• The foreset beds in turn build over the bottomset beds as the main delta form advances. The foreset beds consist of the bed load that the river is moving along which consists of larger sediments that roll along the main channel. When it reaches the edge of the form, the bed load rolls over the edge, and builds up in steeply angled layers over the top of the bottomset beds. The angle of the outermost edge of the delta is created by the sediments angle of repose. As the forsets build outward (which make up the majority of the delta) they pile up and miniature landslides occur. This slope is created in this fashion as the bedload continues to be deposited and the delta moves outward. In cross section, one would see the foresets lying in angled, parallel bands, showing each stage of the creation of the delta.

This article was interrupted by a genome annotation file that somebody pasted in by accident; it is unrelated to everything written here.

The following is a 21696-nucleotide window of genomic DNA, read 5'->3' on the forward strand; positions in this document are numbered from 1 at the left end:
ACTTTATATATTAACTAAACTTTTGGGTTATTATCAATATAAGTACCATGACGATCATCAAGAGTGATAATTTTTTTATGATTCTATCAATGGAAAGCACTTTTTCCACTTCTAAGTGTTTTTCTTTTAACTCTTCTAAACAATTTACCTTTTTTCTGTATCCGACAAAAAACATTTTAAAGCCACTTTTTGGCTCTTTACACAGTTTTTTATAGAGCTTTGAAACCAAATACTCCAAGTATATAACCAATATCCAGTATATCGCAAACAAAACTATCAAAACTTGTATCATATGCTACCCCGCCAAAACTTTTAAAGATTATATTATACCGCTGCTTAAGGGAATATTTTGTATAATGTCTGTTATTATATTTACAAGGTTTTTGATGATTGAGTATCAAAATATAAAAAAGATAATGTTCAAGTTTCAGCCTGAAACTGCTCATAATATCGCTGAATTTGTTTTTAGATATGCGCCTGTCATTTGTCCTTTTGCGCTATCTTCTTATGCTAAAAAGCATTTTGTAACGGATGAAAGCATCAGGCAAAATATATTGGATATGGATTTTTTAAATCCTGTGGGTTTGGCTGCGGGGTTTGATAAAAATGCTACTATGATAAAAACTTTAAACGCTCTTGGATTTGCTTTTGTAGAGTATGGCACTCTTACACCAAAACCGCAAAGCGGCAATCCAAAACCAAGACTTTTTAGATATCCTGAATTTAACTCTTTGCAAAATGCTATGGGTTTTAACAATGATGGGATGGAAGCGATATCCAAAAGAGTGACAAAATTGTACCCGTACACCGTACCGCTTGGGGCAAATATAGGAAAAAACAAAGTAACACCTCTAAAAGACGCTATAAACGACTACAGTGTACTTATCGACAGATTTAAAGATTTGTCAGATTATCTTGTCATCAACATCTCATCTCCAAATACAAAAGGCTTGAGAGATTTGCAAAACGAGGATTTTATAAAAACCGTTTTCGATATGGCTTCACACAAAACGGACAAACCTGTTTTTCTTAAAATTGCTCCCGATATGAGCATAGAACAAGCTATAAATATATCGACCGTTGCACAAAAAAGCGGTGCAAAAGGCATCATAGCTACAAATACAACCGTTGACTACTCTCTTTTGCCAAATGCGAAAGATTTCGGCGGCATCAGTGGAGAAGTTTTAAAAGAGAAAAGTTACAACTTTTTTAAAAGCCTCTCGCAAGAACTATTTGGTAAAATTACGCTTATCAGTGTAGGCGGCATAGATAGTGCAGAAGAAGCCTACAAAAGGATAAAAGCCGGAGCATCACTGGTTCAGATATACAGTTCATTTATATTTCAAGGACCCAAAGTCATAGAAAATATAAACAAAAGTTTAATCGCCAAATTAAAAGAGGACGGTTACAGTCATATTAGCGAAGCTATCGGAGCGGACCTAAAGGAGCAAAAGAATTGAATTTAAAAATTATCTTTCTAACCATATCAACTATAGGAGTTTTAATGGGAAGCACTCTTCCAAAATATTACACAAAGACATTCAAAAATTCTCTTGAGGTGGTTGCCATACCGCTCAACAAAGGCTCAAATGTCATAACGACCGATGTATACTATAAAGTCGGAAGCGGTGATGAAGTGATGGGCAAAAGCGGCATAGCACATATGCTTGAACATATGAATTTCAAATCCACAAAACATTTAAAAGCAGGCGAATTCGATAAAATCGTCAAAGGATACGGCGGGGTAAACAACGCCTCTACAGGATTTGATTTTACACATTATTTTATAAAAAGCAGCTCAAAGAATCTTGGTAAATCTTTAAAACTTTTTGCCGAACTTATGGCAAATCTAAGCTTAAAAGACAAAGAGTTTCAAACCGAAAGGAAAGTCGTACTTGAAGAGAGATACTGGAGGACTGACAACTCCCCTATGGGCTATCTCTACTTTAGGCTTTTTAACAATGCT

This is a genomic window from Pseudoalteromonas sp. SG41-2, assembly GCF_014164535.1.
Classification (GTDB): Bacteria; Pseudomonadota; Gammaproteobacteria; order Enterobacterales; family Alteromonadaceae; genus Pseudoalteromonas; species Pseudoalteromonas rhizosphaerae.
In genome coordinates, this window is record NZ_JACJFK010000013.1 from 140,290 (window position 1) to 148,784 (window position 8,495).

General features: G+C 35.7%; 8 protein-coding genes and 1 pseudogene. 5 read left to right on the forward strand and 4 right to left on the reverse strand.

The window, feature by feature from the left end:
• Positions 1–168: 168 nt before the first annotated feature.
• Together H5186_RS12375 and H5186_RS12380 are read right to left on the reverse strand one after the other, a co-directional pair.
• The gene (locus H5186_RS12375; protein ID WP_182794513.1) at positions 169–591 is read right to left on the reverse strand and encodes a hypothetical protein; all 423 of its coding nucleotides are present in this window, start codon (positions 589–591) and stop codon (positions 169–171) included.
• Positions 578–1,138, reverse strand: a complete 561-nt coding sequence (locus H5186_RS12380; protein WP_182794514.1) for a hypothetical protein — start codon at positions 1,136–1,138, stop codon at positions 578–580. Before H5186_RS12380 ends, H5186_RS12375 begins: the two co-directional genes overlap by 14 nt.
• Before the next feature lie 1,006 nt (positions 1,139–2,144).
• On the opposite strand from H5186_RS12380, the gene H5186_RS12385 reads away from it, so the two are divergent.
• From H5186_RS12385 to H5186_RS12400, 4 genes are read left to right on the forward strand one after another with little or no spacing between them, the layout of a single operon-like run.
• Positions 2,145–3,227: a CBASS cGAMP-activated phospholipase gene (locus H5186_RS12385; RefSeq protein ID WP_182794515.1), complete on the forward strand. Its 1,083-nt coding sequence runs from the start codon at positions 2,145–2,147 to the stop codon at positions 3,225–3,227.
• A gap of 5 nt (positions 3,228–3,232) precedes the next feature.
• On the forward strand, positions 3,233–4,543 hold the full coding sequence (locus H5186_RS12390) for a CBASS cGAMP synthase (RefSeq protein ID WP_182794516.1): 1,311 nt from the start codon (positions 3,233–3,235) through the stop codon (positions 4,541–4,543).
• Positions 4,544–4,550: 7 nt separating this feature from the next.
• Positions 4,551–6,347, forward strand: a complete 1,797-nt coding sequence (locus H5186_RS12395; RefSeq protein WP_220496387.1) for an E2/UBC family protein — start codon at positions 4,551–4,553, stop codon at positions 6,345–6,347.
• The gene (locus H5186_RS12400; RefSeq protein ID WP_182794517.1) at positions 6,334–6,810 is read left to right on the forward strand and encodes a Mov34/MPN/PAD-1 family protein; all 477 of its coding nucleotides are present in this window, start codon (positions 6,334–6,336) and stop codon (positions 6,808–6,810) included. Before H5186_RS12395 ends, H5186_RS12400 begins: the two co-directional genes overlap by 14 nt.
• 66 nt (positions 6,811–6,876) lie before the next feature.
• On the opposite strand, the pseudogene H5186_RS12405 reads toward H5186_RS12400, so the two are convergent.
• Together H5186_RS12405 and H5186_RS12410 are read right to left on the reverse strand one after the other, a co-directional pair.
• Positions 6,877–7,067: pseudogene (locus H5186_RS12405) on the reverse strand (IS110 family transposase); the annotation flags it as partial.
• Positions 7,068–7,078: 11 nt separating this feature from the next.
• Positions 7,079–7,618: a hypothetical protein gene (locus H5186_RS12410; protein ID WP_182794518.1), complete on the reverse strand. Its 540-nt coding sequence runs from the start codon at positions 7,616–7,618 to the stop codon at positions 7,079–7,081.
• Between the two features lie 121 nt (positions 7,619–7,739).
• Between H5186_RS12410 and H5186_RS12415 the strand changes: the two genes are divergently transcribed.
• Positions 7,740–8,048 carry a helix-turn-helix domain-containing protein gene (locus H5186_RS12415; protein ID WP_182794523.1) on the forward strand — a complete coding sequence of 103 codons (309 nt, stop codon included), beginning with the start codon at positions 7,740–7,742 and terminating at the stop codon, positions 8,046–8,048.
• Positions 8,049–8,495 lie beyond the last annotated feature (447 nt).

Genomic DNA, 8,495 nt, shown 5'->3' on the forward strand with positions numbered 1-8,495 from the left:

• The topset beds in turn overlay the foresets, and are horizontal layers of smaller sediment size that form as the main channel of the river shifts elsewhere and the larger particles of the bed load no longer are deposited. As the channels move across the top of the delta, the suspended load settles out in horizontal beds over the top. The topset bed is subdivided into two regions: the upper delta plain and the lower delta plain. The upper delta plain is unaffected by the tide, while the boundary with the lower delta plain is defined by the upper limit of tidal influence.

Deltas and alluvial fans

Deltas are differentiated from alluvial fan
Alluvial fan